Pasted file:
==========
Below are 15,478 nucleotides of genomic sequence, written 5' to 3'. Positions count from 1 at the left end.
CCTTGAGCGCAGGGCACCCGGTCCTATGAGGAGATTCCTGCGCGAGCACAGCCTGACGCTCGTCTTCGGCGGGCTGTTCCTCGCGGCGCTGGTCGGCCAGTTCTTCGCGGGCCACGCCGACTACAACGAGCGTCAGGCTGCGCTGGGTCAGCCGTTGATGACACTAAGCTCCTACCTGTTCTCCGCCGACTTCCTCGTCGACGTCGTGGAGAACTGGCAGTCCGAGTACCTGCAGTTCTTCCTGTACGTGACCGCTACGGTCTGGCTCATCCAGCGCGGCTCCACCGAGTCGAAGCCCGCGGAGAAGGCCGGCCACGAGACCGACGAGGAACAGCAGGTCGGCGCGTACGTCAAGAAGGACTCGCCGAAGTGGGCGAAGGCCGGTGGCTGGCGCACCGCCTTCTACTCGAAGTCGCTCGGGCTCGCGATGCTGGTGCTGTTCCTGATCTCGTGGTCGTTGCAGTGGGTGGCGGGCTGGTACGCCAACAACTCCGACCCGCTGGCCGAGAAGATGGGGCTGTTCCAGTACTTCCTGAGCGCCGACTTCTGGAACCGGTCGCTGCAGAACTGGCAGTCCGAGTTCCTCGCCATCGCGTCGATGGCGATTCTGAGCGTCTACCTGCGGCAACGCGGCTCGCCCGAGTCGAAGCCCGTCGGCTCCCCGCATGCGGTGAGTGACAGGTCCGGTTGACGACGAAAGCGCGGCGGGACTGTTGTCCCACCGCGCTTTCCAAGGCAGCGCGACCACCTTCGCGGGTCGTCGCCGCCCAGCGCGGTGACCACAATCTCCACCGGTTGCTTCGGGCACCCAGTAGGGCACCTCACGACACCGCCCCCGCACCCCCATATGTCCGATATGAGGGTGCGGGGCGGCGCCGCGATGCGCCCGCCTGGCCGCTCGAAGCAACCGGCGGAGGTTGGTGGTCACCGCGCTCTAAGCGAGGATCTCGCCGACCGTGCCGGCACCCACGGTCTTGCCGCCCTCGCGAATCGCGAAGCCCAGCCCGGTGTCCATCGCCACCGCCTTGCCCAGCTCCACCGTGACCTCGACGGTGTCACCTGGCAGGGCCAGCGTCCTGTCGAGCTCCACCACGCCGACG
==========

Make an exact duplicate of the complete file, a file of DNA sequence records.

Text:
Below are 15,478 nucleotides of genomic sequence, written 5' to 3'. Positions count from 1 at the left end.
CCTTGAGCGCAGGGCACCCGGTCCTATGAGGAGATTCCTGCGCGAGCACAGCCTGACGCTCGTCTTCGGCGGGCTGTTCCTCGCGGCGCTGGTCGGCCAGTTCTTCGCGGGCCACGCCGACTACAACGAGCGTCAGGCTGCGCTGGGTCAGCCGTTGATGACACTAAGCTCCTACCTGTTCTCCGCCGACTTCCTCGTCGACGTCGTGGAGAACTGGCAGTCCGAGTACCTGCAGTTCTTCCTGTACGTGACCGCTACGGTCTGGCTCATCCAGCGCGGCTCCACCGAGTCGAAGCCCGCGGAGAAGGCCGGCCACGAGACCGACGAGGAACAGCAGGTCGGCGCGTACGTCAAGAAGGACTCGCCGAAGTGGGCGAAGGCCGGTGGCTGGCGCACCGCCTTCTACTCGAAGTCGCTCGGGCTCGCGATGCTGGTGCTGTTCCTGATCTCGTGGTCGTTGCAGTGGGTGGCGGGCTGGTACGCCAACAACTCCGACCCGCTGGCCGAGAAGATGGGGCTGTTCCAGTACTTCCTGAGCGCCGACTTCTGGAACCGGTCGCTGCAGAACTGGCAGTCCGAGTTCCTCGCCATCGCGTCGATGGCGATTCTGAGCGTCTACCTGCGGCAACGCGGCTCGCCCGAGTCGAAGCCCGTCGGCTCCCCGCATGCGGTGAGTGACAGGTCCGGTTGACGACGAAAGCGCGGCGGGACTGTTGTCCCACCGCGCTTTCCAAGGCAGCGCGACCACCTTCGCGGGTCGTCGCCGCCCAGCGCGGTGACCACAATCTCCACCGGTTGCTTCGGGCACCCAGTAGGGCACCTCACGACACCGCCCCCGCACCCCCATATGTCCGATATGAGGGTGCGGGGCGGCGCCGCGATGCGCCCGCCTGGCCGCTCGAAGCAACCGGCGGAGGTTGGTGGTCACCGCGCTCTAAGCGAGGATCTCGCCGACCGTGCCGGCACCCACGGTCTTGCCGCCCTCGCGAATCGCGAAGCCCAGCCCGGTGTCCATCGCCACCGCCTTGCCCAGCTCCACCGTGACCTCGACGGTGTCACCTGGCAGGGCCAGCGTCCTGTCGAGCTCCACCACGCCGACG